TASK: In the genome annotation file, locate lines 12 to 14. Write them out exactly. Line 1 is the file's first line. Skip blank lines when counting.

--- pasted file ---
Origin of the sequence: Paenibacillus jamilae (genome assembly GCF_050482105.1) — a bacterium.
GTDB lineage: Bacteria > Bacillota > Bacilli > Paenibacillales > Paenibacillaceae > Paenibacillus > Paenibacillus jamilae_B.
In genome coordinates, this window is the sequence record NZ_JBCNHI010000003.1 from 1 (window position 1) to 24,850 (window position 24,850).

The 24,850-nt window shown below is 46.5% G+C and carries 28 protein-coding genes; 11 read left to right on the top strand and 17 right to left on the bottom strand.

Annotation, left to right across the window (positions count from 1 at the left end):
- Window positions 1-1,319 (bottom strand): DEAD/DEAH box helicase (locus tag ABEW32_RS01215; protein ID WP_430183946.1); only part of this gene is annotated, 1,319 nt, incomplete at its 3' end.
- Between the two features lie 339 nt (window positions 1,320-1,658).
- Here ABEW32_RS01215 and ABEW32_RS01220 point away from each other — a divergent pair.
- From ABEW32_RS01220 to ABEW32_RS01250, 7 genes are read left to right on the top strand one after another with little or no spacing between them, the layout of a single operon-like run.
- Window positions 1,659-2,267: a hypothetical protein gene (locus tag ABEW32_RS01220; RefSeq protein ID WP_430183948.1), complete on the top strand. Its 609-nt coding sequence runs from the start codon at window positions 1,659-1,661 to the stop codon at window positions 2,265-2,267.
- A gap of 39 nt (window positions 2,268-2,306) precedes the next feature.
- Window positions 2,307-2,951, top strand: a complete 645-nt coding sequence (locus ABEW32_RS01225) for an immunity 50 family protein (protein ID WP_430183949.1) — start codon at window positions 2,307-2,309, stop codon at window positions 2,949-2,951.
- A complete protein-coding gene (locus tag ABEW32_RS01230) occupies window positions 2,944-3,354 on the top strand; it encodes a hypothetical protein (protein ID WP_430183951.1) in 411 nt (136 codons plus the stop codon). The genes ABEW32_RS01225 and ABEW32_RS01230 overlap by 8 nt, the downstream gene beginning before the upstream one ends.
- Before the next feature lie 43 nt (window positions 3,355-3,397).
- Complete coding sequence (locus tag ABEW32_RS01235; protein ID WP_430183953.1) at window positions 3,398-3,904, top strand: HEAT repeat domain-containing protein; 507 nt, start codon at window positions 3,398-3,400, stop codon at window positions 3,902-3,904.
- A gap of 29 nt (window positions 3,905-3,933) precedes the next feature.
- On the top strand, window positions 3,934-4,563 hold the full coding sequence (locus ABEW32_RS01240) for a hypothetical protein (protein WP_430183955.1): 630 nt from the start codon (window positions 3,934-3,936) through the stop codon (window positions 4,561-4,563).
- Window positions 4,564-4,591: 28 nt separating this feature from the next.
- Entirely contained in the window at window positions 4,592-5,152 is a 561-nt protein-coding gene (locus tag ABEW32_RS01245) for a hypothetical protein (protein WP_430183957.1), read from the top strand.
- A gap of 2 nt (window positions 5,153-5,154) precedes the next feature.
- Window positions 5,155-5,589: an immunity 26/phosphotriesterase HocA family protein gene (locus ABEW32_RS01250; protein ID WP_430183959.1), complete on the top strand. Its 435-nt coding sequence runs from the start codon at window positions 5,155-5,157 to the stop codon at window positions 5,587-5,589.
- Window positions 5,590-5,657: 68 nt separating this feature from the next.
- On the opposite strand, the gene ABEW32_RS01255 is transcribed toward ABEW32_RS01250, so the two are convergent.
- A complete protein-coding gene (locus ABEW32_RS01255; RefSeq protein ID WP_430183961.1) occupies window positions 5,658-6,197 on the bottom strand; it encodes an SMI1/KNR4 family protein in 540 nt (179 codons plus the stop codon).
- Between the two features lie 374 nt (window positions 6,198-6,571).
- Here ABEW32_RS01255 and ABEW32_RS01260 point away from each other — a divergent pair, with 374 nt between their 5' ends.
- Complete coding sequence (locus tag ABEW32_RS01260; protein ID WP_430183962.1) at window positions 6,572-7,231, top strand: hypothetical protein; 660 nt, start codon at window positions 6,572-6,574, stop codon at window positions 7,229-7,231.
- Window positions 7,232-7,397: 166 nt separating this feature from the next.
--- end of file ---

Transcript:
- Window positions 2,307-2,951, top strand: a complete 645-nt coding sequence (locus ABEW32_RS01225) for an immunity 50 family protein (protein ID WP_430183949.1) — start codon at window positions 2,307-2,309, stop codon at window positions 2,949-2,951.
- A complete protein-coding gene (locus tag ABEW32_RS01230) occupies window positions 2,944-3,354 on the top strand; it encodes a hypothetical protein (protein ID WP_430183951.1) in 411 nt (136 codons plus the stop codon). The genes ABEW32_RS01225 and ABEW32_RS01230 overlap by 8 nt, the downstream gene beginning before the upstream one ends.
- Before the next feature lie 43 nt (window positions 3,355-3,397).